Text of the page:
The first step of this turnaround was by cutting roughly 7% of corporate staff including directors, vice presidents, and even the chief operating officer position . The company believes this will provide annual pre-tax savings of $30.7 million. While this won't be a game-changer for the company, it is a step in the right direction.

Coupon changes

Another concern investors have voiced is about the excessive use of couponing in the Bed Bath & Beyond business model, stating they cut into already low margins. Winston has begun adjusting coupons by eliminating coupons for certain items and adding requirements for minimum purchases . Given the company has built its advertising around the idea of consistent couponing, I think getting rid of them entirely would be a death sentence for the company. Coupons provide a great way to drive traffic into stores for specific deals. Perhaps the frequency of coupon use, targeting non-peak months to bring in customers, would be an effective addition to the changes in balancing a seasonal business whose traffic is primarily during back-to-school season and around the holidays. 

Bed Bath & Beyond gives an update

On Sept. 4, Bed Bath & Beyond management released a "strategic update" to shareholders on the progress of the business transformation. The letter highlighted five things.

"Stabilizing and driving top-line growth" will be accomplished by implementing store renovations in time for the 2019 holiday season.The company said a "rapid refresh" of nearly 160 Bed Bath & Beyond stores is ongoing. The company has more than 1,000 stores in the United States, Puerto Rico, Canada, and Mexico.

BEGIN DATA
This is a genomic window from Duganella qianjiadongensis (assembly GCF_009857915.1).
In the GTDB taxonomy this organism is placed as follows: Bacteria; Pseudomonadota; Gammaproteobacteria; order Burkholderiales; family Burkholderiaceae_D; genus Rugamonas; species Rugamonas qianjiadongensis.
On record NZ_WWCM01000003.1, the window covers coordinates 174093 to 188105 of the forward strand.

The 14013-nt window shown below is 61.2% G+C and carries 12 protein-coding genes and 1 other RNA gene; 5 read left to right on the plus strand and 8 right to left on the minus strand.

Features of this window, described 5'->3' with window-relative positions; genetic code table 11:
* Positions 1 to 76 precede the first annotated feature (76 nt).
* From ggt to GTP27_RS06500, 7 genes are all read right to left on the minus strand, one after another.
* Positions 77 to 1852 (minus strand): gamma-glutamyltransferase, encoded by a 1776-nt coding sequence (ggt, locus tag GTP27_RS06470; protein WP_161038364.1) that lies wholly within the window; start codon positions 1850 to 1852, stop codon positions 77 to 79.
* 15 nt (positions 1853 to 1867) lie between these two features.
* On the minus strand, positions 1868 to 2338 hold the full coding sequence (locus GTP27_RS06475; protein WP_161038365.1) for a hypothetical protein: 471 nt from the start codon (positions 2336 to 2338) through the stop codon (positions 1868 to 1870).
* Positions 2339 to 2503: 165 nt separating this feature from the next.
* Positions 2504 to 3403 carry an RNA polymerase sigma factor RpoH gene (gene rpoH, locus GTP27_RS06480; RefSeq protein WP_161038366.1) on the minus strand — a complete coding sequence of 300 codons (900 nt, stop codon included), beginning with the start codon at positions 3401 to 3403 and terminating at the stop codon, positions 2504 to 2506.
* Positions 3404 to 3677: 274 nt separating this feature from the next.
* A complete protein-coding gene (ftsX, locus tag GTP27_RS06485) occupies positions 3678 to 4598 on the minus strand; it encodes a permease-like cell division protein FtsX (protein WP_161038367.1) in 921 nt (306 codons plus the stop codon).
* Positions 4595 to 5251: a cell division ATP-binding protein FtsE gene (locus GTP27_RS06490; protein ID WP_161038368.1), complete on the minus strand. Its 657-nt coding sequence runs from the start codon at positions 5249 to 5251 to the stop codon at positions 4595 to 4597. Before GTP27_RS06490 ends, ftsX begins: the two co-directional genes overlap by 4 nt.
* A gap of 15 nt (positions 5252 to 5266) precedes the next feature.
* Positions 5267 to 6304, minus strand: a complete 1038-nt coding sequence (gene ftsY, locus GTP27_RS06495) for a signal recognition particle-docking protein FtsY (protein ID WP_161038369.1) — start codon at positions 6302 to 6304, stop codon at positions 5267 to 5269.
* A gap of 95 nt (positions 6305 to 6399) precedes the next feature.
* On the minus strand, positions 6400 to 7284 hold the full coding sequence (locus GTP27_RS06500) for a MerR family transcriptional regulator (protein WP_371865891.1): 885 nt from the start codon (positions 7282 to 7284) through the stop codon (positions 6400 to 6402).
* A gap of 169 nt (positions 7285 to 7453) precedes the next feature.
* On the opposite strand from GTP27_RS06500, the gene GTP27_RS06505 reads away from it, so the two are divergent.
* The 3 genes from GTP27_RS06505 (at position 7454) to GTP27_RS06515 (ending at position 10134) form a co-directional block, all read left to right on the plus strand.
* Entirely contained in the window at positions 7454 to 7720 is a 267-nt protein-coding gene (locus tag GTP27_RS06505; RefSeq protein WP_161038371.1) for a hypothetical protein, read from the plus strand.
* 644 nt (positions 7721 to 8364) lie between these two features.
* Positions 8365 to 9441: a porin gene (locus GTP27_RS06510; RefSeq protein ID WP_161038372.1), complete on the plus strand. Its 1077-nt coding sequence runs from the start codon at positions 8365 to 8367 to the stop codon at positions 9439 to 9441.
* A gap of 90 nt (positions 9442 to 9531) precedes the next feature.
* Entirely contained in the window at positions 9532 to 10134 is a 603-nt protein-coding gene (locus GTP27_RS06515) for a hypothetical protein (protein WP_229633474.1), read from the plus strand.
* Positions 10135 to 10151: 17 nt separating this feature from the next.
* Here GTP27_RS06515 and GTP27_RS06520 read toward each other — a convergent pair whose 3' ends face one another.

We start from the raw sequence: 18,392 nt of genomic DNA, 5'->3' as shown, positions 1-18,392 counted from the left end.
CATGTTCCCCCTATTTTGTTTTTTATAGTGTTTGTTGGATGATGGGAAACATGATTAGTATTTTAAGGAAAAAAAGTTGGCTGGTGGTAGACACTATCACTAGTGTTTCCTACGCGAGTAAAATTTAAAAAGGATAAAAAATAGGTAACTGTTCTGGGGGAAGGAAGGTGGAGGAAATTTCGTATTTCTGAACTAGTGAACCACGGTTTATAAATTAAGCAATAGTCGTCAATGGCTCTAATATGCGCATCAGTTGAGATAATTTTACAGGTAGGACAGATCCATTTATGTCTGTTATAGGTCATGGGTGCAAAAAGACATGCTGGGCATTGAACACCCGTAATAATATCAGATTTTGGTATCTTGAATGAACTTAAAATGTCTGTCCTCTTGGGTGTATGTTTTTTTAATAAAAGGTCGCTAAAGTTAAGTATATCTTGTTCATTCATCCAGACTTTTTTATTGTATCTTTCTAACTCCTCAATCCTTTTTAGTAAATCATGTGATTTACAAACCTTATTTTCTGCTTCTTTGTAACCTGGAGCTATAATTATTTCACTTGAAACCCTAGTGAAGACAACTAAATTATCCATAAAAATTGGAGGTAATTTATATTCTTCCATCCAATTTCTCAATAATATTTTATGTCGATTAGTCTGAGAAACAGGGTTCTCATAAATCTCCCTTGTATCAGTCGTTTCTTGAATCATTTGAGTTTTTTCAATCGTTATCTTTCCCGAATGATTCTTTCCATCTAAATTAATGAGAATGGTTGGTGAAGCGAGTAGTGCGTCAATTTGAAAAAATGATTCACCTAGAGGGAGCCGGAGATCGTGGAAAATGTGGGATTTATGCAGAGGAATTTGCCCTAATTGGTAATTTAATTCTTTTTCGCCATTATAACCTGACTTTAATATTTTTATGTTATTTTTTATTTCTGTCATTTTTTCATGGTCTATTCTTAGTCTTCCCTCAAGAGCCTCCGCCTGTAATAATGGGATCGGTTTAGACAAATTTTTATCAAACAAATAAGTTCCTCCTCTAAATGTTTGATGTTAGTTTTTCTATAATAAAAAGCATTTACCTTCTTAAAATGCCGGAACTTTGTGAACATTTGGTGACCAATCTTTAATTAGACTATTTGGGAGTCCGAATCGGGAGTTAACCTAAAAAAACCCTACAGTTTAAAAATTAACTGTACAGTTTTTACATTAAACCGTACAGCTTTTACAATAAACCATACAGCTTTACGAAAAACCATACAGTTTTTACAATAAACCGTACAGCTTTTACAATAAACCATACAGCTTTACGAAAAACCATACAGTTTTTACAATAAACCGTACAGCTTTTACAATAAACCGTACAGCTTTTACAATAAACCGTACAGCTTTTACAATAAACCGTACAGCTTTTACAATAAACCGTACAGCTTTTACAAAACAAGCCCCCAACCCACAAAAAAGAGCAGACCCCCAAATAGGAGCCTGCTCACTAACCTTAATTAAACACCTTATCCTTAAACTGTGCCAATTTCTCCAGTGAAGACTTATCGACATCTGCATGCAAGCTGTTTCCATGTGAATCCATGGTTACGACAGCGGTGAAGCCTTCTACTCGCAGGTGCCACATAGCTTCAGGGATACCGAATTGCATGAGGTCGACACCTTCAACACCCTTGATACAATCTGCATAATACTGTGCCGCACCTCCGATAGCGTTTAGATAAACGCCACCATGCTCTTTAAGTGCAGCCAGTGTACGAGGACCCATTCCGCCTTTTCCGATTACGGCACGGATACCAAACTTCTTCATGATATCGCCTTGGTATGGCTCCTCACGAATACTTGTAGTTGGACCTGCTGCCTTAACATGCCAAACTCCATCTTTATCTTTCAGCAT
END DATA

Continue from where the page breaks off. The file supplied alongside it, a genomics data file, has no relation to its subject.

The second key objective is "resetting the cost structure" by carrying out the aforementioned workforce reductions and by reworking lease agreements. This will be an ideal time to close underperforming stores and the company plans to begin to build up the digital channel.

The third objective is "reviewing and optimizing our asset base." This was perhaps the most interesting portion of the update. The company said it plans to reduce up to $1 billion of inventory over the next 18 months and also made comments about working with outside advisors to figure out a way to drive value from its current brands. This to me sounds like the company is looking to sell off some of the company.

The fourth point was about the "board transformation" and the fifth was about  the search for a new CEO.

Management said "substantial progress" has been made in the search for a CEO and the company expects to announce its new leader in "the coming weeks." This is extremely promising news and was well taken by investors -- the stock popped 7% on Thursday. The next earnings call will be Oct. 2; investors will be looking for more updates then.

I believe Bed Bath & Beyond can be a value play if positive change can continue to be implemented through more cost-cutting and squeezing margin.